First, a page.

People ask me if I’m a professional gambler. The answer is no, although I used to be a professional gambler.

Professional gamblers exist, but not in the sense many people think. There are guys who are very good at advantage play (AP), where they figure out strategies to beat the house. These guys stay on the downlow. And they don’t tell stories of how much they win. They keep their mouths shut, and if they’re about to be discovered or they think the well is about to dry up, they start telling people how much they lose.

It’s often thought that the only successful APs are card counters. That’s not exactly true.

Which brings me to card craps. In the early days of card craps, it was a much superior game, AP-wise, compared to dice craps. In short, you could count the hell out of the game and make decent money at it. Nowadays, the casinos have figured it out, and they deal card craps differently (which is why I mention it now).

I remember talking to guys in Las Vegas, back when I was an active AP myself, and whenever card craps would come up, we would all talk about how we hated it, how it was a horrible game, etc. And then a few months later, I’d catch one of them, or they’d catch me, in a California casino playing card craps and obviously counting. And then when I’d run into them in the diner, they’d tell me how they hated card craps blah blah blah. STFU!

The honest truth is that if you’re smart enough to be an AP, you’re smart enough to design, create, and run a profitable business, where you don’t have to play cat and mouse with the casino every day. So in a sense, most of the guys who are professional gamblers, and remain professional gamblers, are degenerates who don’t have the discipline and long term vision to save up those wins and fund a business.

I’m speaking as a former professional gambler who kept a spreadsheet of weak 3CP dealers who would expose their bottom card, what time they worked, where, and of lazy floorpersons. Back in the 90s and part of the early 2000s, casinos dealt 3CP from a ShuffleMaster machine that had two prongs that was raised a few inches off the felt. A weak dealer would expose their bottom card, resulting in a player advantage of 2-3.5%. That’s a huge advantage.

Also, in the days before the BJ peak device, I kept a spread sheet of which dealers would show up to work high or drunk, and what set them off and made them violate procedure. I was just observant. I did’t initiate the violations.

Again, I mention this because this info because it’s now all useless.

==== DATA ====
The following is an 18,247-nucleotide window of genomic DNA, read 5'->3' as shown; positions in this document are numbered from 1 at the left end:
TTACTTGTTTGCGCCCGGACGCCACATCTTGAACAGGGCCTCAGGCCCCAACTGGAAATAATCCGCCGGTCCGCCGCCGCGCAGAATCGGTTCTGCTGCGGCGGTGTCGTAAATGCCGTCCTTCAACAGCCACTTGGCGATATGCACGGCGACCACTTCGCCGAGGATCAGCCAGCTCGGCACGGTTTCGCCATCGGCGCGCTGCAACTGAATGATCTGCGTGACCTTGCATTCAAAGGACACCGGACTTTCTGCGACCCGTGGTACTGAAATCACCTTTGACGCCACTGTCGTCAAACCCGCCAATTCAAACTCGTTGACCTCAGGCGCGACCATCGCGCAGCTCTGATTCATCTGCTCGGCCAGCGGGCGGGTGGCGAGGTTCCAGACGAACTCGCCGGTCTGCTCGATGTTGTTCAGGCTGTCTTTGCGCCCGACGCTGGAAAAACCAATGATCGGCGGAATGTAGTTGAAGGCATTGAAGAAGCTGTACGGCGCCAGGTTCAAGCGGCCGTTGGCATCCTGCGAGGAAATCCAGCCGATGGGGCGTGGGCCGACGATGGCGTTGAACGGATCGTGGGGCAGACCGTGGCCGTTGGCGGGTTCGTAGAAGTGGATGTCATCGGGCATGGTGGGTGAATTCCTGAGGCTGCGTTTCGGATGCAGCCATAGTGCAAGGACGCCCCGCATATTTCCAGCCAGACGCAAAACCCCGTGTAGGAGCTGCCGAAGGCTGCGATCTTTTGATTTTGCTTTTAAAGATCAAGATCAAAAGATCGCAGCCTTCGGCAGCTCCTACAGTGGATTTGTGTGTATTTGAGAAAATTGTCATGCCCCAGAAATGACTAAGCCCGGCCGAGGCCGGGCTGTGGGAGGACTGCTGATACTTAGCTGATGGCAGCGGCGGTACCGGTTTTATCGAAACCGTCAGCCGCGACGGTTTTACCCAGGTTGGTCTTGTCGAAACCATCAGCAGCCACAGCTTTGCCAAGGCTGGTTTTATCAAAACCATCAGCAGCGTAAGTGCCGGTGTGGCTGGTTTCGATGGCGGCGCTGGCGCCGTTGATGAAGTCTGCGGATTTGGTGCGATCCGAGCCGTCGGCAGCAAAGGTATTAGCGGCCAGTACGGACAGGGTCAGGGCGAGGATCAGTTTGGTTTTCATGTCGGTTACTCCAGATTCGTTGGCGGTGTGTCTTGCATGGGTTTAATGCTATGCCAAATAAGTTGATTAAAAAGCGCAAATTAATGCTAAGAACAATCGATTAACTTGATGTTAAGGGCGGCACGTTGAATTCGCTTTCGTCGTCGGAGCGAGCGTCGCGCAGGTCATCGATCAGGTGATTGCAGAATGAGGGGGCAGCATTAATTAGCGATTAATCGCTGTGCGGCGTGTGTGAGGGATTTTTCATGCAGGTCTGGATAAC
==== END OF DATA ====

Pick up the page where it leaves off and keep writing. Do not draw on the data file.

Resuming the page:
If you want to be an AP, learn the games, and learn to think inquisitively. No one is going to give you the secrets to the games, until it’s too late. Remember that before you pay for any classes or books.

Oh, and I hated the AP lifestyle. Hanging around casinos all day, the endless liquor, the AP friends and colleagues who were constantly broke because they couldn’t stay away from the sports books, was just too much for me. So I got out of the life, finished my education, and started a business.

It’s one thing to have fun in a casino and gamble with money that I can afford to lose, it’s another thing entirely to stake my livelihood on winning the game.

Nowadays, I gamble recreationally. Although I do see things that bring back thoughts of the old days…such as a sleeping graveyard boxman and half asleep stickman…hmmm.

In a future entry, I’m going to talk about the mentality of what it takes to be a professional gambler. But first, I have to think if I really want to write that entry. Haha.

Let me know what you guys think in the comments below. Agree? Disagree? And if you’re an AP who wants to share any secrets, even if the info is out of date, feel free to leave them in the comments below, too.

Posted in: Casino, Craps, Gambling

0 thoughts on “Thoughts on Professional Gambling

  • I fundamentally agree with this: “The honest truth is that if you’re smart enough to be an AP, you’re smart enough to design, create, and run a profitable business, where you don’t have to play cat and mouse with the casino every day.” Being an AP is a business, like any other business. It takes discipline, a business plan and careful planning. For sure, as you mention, it’s far from glamorous being a professional gambler.

    • The business world is a gamble, in and of itself, although a +EV proposition. Sometimes, I miss the old days, but not really. Just reminiscing.

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